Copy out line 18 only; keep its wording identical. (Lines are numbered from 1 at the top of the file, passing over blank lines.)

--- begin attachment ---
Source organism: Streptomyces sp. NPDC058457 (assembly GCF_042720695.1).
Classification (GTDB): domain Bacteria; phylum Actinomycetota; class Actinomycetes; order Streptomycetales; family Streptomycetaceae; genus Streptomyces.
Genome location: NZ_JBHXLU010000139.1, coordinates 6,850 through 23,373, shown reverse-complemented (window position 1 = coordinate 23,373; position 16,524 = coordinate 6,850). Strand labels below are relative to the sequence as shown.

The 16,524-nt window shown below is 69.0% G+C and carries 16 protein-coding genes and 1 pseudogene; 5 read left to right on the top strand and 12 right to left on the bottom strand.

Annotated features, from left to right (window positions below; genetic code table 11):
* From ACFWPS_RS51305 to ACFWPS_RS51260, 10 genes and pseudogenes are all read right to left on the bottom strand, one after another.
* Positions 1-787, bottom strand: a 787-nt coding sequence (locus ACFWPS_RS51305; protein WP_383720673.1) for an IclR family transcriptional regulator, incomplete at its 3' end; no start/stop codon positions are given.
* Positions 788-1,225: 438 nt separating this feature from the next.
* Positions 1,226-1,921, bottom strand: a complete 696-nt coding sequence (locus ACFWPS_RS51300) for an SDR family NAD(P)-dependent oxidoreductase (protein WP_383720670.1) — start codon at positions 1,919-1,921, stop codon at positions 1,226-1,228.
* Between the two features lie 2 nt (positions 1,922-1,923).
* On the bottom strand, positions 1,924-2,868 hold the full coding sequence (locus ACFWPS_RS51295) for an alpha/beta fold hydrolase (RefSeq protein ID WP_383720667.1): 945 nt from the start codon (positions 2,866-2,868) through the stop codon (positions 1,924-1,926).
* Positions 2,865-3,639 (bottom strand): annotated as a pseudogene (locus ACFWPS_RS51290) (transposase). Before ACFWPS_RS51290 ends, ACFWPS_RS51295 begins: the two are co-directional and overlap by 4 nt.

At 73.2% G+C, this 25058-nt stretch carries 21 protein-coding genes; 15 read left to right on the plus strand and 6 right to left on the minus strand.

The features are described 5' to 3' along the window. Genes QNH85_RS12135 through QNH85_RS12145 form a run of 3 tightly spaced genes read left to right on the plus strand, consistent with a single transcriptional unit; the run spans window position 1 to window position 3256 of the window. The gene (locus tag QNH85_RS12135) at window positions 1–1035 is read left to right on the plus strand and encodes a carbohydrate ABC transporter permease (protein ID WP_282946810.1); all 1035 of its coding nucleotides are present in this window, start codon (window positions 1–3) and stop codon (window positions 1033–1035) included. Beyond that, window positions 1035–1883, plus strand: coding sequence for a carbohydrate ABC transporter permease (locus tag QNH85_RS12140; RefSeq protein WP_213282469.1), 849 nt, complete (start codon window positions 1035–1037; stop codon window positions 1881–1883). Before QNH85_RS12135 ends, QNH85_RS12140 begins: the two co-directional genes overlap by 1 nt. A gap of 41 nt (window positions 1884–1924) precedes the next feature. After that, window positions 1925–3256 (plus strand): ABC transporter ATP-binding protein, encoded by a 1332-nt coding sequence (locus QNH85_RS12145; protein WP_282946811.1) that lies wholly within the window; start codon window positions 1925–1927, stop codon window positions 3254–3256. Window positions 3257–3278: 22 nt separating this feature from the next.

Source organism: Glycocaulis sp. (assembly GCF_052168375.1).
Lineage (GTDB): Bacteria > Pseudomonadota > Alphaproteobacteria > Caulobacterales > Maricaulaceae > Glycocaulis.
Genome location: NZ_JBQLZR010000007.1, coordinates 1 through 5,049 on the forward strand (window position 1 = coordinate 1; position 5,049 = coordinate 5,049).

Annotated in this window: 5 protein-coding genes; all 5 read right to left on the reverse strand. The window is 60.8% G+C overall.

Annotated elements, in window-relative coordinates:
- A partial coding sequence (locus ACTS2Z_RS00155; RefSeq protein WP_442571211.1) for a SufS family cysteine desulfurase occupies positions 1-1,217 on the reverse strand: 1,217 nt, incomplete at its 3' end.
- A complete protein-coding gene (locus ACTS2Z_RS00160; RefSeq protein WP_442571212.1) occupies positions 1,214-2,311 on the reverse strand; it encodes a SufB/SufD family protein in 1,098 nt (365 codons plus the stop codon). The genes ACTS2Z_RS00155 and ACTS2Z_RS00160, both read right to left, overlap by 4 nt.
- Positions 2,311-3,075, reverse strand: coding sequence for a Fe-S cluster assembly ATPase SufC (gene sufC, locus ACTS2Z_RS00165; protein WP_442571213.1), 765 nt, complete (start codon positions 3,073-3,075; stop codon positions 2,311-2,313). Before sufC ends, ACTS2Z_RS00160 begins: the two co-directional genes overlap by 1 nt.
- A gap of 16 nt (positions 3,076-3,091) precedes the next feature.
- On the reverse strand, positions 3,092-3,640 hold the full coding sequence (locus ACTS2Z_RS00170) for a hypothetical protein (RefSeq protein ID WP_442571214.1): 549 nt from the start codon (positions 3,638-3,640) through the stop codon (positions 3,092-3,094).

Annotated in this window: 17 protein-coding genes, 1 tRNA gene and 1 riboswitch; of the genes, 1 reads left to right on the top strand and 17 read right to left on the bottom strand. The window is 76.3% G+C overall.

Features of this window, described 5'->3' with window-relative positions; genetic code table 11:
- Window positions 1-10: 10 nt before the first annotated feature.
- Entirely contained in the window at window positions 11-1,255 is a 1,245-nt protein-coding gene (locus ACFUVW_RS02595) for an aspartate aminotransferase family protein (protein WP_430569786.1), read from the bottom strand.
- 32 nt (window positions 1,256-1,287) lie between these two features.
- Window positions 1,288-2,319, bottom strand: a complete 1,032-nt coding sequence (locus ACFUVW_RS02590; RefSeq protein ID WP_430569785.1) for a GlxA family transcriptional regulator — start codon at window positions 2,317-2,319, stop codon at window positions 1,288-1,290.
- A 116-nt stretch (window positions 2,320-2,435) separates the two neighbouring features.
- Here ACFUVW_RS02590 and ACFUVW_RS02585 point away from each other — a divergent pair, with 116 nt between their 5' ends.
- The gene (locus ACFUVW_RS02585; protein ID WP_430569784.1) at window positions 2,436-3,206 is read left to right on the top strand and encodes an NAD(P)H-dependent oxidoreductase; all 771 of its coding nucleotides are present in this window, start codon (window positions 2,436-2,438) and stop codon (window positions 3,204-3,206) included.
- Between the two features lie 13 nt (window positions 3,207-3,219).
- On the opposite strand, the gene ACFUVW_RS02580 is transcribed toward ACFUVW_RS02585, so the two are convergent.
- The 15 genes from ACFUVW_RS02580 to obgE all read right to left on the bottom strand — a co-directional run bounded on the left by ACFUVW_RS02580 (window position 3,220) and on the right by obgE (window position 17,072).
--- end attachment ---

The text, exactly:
Annotated in this window: 5 protein-coding genes; all 5 read right to left on the reverse strand. The window is 60.8% G+C overall.